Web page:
Join Mp3 From The Command Line - gHacks Tech News

Join Mp3 From The Command Line

Lots of tools- like the previously reviewed Mp3 Merge -  can join multiple mp3 files into a single mp3 file that contains all audio of all files joined in the process.

Mp3 files but also files with the ogg extension can be concatenated easily because of the way the data is structured. The following command line argument will not work with many other file types like those created by Microsoft Office, but they work fine for mp3 and ogg files.

Best of all, it is part of all versions of Windows which means that you don't need to download and run an extra program for that anymore provided you don't mind working on the command line.

Only one line of code is needed to join multiple mp3 files: copy /b *.mp3 c:\new.mp3. That's all there is needed. The /b parameter ensures that the files are copied in binary format. *.mp3 defines the source directory of the files.

You can easily add a drive and folder structure in front. The wildcard * defines that all mp3 will be joined alphanumerically by the command. It is possible to limit the files by adding letters or numbers to the command, e.g. m*.mp3 to join all mp3 starting with the letter m.

join mp3

The last part c:\mp3 defines the target directory for the newly created file as well as its name. A possibility to join files with different file names is also available. Simply use the command copy /b file1.mp3 + aaa.mp3 + r3f.mp3 c:\new.mp3 for this. You may use wildcards as well for the process.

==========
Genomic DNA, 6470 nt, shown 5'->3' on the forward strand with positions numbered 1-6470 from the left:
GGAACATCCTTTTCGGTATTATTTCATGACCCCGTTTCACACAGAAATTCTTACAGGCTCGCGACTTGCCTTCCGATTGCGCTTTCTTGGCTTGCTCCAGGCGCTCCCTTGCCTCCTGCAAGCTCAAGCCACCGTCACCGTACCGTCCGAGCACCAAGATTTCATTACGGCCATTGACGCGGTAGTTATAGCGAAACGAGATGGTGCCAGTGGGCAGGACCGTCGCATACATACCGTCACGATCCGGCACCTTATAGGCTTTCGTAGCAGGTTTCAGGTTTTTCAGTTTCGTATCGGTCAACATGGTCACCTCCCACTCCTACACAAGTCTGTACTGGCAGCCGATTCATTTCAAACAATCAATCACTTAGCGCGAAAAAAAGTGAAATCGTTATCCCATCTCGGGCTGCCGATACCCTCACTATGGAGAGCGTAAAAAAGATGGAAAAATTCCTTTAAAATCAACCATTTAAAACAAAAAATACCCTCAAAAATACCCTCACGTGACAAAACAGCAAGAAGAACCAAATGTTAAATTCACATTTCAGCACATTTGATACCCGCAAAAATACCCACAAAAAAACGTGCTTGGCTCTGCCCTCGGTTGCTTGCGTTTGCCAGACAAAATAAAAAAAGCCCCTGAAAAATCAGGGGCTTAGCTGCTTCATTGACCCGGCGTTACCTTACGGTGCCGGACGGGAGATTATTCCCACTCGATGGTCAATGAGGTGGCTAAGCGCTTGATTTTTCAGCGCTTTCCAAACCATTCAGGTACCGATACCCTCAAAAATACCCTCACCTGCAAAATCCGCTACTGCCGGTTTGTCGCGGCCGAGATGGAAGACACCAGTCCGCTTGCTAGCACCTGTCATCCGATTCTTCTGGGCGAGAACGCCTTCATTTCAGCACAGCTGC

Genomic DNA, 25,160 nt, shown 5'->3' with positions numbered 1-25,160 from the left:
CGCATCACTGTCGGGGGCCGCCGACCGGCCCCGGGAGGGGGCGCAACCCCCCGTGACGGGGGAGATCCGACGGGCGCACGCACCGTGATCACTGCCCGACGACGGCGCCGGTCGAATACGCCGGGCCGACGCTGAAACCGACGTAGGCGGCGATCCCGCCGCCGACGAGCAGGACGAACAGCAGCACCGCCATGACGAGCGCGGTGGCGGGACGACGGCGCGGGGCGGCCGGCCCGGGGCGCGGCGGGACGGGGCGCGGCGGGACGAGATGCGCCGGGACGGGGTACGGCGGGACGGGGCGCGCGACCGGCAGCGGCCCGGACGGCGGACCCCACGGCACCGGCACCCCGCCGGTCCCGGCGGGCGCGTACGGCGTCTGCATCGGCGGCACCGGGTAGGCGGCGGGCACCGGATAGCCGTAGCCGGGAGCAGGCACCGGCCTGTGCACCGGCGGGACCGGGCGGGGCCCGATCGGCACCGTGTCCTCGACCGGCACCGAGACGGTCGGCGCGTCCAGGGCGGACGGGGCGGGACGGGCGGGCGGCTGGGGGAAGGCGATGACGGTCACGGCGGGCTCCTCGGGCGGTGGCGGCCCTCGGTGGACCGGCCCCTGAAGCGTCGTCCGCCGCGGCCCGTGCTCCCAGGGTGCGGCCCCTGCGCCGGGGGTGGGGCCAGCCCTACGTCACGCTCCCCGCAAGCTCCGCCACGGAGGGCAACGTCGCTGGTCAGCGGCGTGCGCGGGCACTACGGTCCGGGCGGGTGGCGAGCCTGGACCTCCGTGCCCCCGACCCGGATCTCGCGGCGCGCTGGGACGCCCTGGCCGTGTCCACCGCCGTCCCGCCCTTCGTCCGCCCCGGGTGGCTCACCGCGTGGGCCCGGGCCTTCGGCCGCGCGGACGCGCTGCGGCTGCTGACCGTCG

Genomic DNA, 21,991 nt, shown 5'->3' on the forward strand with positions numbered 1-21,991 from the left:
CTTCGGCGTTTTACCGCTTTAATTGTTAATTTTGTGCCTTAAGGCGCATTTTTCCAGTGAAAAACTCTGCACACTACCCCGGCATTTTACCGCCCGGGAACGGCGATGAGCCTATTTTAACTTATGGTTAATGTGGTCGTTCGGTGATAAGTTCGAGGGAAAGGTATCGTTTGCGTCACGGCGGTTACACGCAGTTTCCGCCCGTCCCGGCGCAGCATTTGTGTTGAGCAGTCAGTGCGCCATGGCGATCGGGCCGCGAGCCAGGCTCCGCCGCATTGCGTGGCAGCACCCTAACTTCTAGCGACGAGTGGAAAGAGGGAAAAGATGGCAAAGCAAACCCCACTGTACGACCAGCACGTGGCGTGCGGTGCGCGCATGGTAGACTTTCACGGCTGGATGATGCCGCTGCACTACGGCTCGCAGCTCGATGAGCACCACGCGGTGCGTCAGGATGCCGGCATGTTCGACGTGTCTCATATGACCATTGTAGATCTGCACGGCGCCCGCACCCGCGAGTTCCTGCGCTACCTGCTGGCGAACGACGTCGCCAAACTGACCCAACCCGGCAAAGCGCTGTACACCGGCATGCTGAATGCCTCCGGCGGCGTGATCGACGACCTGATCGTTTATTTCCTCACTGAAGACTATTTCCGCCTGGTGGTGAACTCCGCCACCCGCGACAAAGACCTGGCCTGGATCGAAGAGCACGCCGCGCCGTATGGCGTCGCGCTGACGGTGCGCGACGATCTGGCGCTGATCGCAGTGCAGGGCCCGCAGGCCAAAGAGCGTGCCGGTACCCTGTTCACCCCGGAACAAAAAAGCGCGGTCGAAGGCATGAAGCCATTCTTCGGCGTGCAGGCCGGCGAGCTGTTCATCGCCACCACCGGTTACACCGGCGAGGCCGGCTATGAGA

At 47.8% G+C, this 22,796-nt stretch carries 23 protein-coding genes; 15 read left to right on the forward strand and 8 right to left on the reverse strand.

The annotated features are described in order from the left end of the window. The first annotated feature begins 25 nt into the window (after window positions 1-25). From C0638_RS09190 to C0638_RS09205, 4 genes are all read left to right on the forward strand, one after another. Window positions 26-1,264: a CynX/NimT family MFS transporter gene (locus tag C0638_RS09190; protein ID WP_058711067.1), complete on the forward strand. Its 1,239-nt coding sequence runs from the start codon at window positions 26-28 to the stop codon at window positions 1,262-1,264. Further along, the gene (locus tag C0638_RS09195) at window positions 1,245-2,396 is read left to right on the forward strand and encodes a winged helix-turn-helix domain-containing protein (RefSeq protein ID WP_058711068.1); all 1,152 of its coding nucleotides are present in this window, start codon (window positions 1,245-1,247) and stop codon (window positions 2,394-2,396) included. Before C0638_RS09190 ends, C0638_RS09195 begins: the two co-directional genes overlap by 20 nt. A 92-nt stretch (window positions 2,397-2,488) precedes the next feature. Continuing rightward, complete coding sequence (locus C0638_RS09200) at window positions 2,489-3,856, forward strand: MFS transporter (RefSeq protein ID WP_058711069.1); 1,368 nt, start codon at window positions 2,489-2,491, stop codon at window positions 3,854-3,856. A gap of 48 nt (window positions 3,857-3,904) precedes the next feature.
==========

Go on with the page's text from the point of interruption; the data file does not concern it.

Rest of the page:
Several applications like Audacity can also be used to merge music files. Mp3 Direct Cut is another one for the purpose.

While it may take longer to use the command line for the purpose of merging mp3 files, it is something that is always available if you are working on a Windows PC. All the other tools require you to run software to merge the files, and that option may not always be available.

Summary
Join Mp3 From The Command Line
Article Name
Join Mp3 From The Command Line
Description
The tutorial explains how to join mp3 audio files from the Windows command line using the built-in copy tool.
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Comments

  1. Anon said on November 18, 2008 at 4:55 am
    Reply

    Linux & Mac:

    cat track1.mp3 track2.mp3 > compilation.mp3

  2. smerball said on November 18, 2008 at 5:12 am
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    linux
    cat *.mp3 > newfile.mp3

    darn, late again

  3. Rob Blake said on November 18, 2008 at 5:45 am
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    This method won’t work on an ipod without first stripping the mp3 files of all mp3 id3 tags. Look at http://eyed3.nicfit.net/ to remove the id3 tags before performing this command.

    Also, make sure that all mp3s were encoded with the same bit-rate settings. You can see this with the eyeD3 tool as well.

  4. JKT said on November 18, 2008 at 6:52 am
    Reply

    Any tips on getting this to work with .doc files? I’m no command line pro, so I need someone to spell it out. All that seems to happen is that the first file in the series gets copied to the new location. Files are not joined.

  5. alex said on November 18, 2008 at 10:10 am
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    @JKT, There is no way to get this work with doc. because doc isn’t a stream (like mp3). doc is an format with header and ending, so you can’t combine the raw files.

  6. bretagne said on November 18, 2008 at 11:24 am
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    thanks to the tip!

  7. john said on November 18, 2008 at 3:50 pm